There are two categories of training. First, there is the five-day training course for pool member auditors, mandatory for any auditor planning to qualify as an ISAGO auditor. It is free of charge for the ISAGO pool members.
Second, there is the three-day training course for the ground handlers, for a minimal fee, to help them prepare for their ISAGO audit. This latter course is run in key IATA locations and is also offered “in-company” — an option that is growing in popularity. A schedule of all ISAGO training courses are available on www.iata.org/isago.
Just as IATA is a natural fit to run a global safety audit program for ground handlers, it is also appropriate for IATA to start a ground accident and incident data collection and analysis program. Over the years, there have been several attempts to get a global perspective but with little results. IATA launched a data analysis task force working in parallel with the ISAGO program development, consisting of airlines, handlers, regulators and the insurance industry. Additionally, organizations such as Flight Safety Foundation and the International Aviation Handlers Association (IAHA) have been highly supportive and have committed data to the exercise. All participants agreed that the project needs to go beyond just the collection and categorization of accident and incident data to include the causes and contributing factors.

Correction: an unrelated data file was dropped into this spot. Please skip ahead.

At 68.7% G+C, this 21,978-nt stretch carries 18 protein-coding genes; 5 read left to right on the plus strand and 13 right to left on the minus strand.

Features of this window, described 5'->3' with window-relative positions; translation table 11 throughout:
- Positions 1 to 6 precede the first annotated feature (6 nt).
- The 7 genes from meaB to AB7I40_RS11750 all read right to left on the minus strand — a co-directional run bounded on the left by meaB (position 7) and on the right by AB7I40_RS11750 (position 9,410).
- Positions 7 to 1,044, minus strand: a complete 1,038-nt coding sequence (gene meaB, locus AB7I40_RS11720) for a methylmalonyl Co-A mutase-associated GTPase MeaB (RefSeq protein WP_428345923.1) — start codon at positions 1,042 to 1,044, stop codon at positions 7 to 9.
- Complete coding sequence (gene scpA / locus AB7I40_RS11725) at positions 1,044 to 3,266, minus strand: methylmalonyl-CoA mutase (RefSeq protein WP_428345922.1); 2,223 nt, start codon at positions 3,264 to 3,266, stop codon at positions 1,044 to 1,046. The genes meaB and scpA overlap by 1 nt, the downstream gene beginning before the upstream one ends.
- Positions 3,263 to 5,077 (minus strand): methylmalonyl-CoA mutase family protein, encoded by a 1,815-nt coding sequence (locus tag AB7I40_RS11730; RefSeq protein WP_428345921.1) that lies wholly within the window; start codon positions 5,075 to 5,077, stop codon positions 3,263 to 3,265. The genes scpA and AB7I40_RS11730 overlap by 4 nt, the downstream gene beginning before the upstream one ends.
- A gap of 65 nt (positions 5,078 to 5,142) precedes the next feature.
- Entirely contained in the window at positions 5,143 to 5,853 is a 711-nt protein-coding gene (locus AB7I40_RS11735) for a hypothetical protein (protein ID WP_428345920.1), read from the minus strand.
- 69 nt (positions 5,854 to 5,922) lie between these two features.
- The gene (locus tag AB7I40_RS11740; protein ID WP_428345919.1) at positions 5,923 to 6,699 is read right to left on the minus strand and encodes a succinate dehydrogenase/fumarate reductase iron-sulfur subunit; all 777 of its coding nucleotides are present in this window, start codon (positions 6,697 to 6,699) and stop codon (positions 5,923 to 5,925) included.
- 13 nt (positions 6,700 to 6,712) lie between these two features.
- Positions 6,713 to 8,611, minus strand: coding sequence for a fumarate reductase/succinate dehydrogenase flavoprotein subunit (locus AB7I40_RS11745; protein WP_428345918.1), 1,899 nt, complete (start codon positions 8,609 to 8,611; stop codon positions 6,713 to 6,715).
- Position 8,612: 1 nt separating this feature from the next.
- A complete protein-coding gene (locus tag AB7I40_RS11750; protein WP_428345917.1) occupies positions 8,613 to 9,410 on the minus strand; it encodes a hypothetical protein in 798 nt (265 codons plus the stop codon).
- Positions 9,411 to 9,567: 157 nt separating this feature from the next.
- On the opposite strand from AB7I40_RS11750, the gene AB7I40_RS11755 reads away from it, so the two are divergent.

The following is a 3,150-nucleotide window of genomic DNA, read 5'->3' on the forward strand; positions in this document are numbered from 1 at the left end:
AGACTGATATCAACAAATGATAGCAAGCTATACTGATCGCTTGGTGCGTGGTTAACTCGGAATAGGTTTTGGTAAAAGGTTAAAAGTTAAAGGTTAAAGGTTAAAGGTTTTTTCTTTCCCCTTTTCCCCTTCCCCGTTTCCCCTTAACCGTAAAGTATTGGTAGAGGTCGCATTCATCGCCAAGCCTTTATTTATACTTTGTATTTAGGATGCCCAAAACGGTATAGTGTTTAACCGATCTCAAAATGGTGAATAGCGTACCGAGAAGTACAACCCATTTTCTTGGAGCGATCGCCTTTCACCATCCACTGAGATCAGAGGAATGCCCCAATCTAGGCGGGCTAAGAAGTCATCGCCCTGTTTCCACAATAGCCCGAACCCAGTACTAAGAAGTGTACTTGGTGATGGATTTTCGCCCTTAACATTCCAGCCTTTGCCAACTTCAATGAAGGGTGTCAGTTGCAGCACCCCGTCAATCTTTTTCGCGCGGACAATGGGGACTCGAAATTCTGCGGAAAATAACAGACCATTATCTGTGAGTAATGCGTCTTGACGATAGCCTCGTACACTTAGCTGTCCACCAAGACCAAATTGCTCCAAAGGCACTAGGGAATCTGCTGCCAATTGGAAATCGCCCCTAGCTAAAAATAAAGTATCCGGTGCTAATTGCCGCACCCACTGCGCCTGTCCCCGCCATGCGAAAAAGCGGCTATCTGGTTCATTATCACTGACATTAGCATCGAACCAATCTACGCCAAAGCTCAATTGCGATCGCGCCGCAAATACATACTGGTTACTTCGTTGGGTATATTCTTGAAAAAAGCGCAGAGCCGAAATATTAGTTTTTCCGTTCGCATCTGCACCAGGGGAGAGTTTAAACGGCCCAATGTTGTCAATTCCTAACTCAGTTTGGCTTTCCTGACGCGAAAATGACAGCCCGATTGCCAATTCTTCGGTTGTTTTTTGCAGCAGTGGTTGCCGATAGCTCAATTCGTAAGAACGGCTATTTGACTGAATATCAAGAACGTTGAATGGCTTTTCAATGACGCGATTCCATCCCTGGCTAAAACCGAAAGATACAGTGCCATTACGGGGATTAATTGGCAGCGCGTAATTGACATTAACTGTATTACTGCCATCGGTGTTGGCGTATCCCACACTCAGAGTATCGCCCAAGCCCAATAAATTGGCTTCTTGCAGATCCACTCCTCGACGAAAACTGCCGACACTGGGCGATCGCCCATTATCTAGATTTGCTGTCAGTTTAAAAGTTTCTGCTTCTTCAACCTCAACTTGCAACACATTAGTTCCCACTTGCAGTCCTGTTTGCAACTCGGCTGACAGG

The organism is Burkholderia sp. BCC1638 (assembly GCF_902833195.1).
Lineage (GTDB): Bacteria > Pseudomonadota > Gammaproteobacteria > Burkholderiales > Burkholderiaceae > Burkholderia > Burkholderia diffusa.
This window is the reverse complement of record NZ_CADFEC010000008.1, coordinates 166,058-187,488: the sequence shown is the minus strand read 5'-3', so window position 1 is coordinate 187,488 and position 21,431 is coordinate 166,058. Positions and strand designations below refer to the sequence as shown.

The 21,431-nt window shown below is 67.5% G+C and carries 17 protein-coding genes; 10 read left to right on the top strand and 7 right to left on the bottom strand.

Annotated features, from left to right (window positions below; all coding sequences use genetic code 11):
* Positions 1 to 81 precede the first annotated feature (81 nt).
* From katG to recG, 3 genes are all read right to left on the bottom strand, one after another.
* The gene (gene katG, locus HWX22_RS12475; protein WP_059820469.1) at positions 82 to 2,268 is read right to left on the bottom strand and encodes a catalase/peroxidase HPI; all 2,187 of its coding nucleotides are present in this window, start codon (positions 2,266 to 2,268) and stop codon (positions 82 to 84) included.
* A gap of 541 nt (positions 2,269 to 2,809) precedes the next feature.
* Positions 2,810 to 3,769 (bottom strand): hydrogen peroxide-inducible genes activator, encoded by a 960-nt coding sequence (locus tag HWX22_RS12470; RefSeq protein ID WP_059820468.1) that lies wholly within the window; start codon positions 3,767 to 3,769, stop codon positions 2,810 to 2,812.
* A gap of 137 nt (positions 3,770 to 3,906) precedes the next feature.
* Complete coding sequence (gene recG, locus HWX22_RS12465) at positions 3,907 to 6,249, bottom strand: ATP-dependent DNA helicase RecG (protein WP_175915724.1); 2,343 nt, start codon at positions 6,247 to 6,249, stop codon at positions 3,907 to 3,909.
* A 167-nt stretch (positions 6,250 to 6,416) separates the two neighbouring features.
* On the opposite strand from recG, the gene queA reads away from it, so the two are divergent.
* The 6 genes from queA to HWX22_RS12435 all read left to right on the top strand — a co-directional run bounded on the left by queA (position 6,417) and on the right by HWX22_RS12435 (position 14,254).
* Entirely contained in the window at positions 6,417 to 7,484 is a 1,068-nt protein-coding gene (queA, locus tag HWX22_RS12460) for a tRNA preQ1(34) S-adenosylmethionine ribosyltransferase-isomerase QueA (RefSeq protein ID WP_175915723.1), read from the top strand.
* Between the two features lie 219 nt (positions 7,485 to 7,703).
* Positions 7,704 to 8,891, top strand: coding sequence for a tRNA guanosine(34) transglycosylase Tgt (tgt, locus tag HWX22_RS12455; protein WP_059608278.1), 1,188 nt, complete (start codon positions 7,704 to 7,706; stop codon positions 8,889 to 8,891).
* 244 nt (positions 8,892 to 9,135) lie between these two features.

Having the insurance industry involved since the outset of the program is already paying dividends. Insurers have a natural interest in any program that could reduce ground damage, and hence claims. Because of that close c0operation, ISAGO provides a unique opportunity for the industry to bundle its aviation insurance buying via an insurance program. This program is now being finalized, and ground service providers that are ISAGO registered will be eligible for the program. Participants will be benefit from increased market presence, lower premiums, better coverage, and better claims handling.
The IATA Board of Governors has set a target of 120 audits to be achieved in 2010, and we are confident this will be met. The IATA’s Board of Governors also fully supports the development of the IATA Ground Operations Manual- (IGOM). This manual has the potential to bring both efficiency and safety improvements in ground operations, and will benefit both airlines and handlers.
Currently, each airline publishes its own Ground Operations Manual that details how the airline requires its aircraft to be handled at airports throughout their network. This individual airline approach can lead to significant variations in requirements and standards that have to be applied by ground handlers even when handling the same type of aircraft from different airlines parked on adjacent stands. In the operational environment, this lack of consistency and simplicity often leads to confusion. In certain circumstances this confusion can lead to an increased safety risk to handlers and the aircraft.
The IATA Ground Operations Manual can be adopted by airlines as their “core” set of requirements whilst always recognizing there will be a need for some customization to cover individual government and company policies. The development of this manual will be a high priority project for IATA in 2010.